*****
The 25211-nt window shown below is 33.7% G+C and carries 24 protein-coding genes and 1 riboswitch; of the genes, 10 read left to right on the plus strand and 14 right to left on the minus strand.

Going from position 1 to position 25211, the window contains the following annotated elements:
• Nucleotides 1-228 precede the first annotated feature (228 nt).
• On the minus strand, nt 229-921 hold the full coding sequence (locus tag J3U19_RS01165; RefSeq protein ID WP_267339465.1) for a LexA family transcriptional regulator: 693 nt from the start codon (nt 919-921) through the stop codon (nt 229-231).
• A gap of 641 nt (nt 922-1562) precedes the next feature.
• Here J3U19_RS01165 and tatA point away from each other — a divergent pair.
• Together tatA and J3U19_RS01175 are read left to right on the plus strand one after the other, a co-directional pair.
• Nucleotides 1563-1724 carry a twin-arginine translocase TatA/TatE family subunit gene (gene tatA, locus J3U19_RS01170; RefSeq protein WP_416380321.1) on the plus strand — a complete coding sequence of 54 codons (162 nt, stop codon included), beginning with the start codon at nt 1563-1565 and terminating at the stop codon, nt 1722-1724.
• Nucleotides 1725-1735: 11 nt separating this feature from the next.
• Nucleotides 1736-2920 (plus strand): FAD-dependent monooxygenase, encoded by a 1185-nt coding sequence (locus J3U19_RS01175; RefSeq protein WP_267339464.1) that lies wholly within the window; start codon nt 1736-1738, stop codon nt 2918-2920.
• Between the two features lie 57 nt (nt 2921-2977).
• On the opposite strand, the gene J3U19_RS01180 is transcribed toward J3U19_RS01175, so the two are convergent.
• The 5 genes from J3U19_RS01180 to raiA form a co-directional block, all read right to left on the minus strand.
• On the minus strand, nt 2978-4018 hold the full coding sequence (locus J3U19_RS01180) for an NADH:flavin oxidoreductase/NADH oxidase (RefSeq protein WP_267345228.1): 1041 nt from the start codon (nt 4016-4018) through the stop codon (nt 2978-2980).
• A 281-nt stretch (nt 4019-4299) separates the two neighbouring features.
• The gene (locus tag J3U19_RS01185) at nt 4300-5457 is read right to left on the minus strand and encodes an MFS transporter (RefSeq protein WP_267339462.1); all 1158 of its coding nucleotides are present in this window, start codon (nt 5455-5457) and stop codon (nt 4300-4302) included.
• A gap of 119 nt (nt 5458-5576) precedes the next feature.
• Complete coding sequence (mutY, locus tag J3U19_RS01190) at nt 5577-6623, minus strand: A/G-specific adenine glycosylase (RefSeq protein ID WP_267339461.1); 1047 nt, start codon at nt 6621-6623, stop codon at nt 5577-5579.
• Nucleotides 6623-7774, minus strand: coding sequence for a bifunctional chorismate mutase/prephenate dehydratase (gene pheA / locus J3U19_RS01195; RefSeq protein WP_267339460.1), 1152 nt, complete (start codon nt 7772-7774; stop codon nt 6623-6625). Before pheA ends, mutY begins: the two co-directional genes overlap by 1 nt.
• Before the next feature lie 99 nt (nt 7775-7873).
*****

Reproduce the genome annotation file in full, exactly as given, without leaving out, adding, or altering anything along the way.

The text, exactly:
The 25211-nt window shown below is 33.7% G+C and carries 24 protein-coding genes and 1 riboswitch; of the genes, 10 read left to right on the plus strand and 14 right to left on the minus strand.

Going from position 1 to position 25211, the window contains the following annotated elements:
• Nucleotides 1-228 precede the first annotated feature (228 nt).
• On the minus strand, nt 229-921 hold the full coding sequence (locus tag J3U19_RS01165; RefSeq protein ID WP_267339465.1) for a LexA family transcriptional regulator: 693 nt from the start codon (nt 919-921) through the stop codon (nt 229-231).
• A gap of 641 nt (nt 922-1562) precedes the next feature.
• Here J3U19_RS01165 and tatA point away from each other — a divergent pair.
• Together tatA and J3U19_RS01175 are read left to right on the plus strand one after the other, a co-directional pair.
• Nucleotides 1563-1724 carry a twin-arginine translocase TatA/TatE family subunit gene (gene tatA, locus J3U19_RS01170; RefSeq protein WP_416380321.1) on the plus strand — a complete coding sequence of 54 codons (162 nt, stop codon included), beginning with the start codon at nt 1563-1565 and terminating at the stop codon, nt 1722-1724.
• Nucleotides 1725-1735: 11 nt separating this feature from the next.
• Nucleotides 1736-2920 (plus strand): FAD-dependent monooxygenase, encoded by a 1185-nt coding sequence (locus J3U19_RS01175; RefSeq protein WP_267339464.1) that lies wholly within the window; start codon nt 1736-1738, stop codon nt 2918-2920.
• Between the two features lie 57 nt (nt 2921-2977).
• On the opposite strand, the gene J3U19_RS01180 is transcribed toward J3U19_RS01175, so the two are convergent.
• The 5 genes from J3U19_RS01180 to raiA form a co-directional block, all read right to left on the minus strand.
• On the minus strand, nt 2978-4018 hold the full coding sequence (locus J3U19_RS01180) for an NADH:flavin oxidoreductase/NADH oxidase (RefSeq protein WP_267345228.1): 1041 nt from the start codon (nt 4016-4018) through the stop codon (nt 2978-2980).
• A 281-nt stretch (nt 4019-4299) separates the two neighbouring features.
• The gene (locus tag J3U19_RS01185) at nt 4300-5457 is read right to left on the minus strand and encodes an MFS transporter (RefSeq protein WP_267339462.1); all 1158 of its coding nucleotides are present in this window, start codon (nt 5455-5457) and stop codon (nt 4300-4302) included.
• A gap of 119 nt (nt 5458-5576) precedes the next feature.
• Complete coding sequence (mutY, locus tag J3U19_RS01190) at nt 5577-6623, minus strand: A/G-specific adenine glycosylase (RefSeq protein ID WP_267339461.1); 1047 nt, start codon at nt 6621-6623, stop codon at nt 5577-5579.
• Nucleotides 6623-7774, minus strand: coding sequence for a bifunctional chorismate mutase/prephenate dehydratase (gene pheA / locus J3U19_RS01195; RefSeq protein WP_267339460.1), 1152 nt, complete (start codon nt 7772-7774; stop codon nt 6623-6625). Before pheA ends, mutY begins: the two co-directional genes overlap by 1 nt.
• Before the next feature lie 99 nt (nt 7775-7873).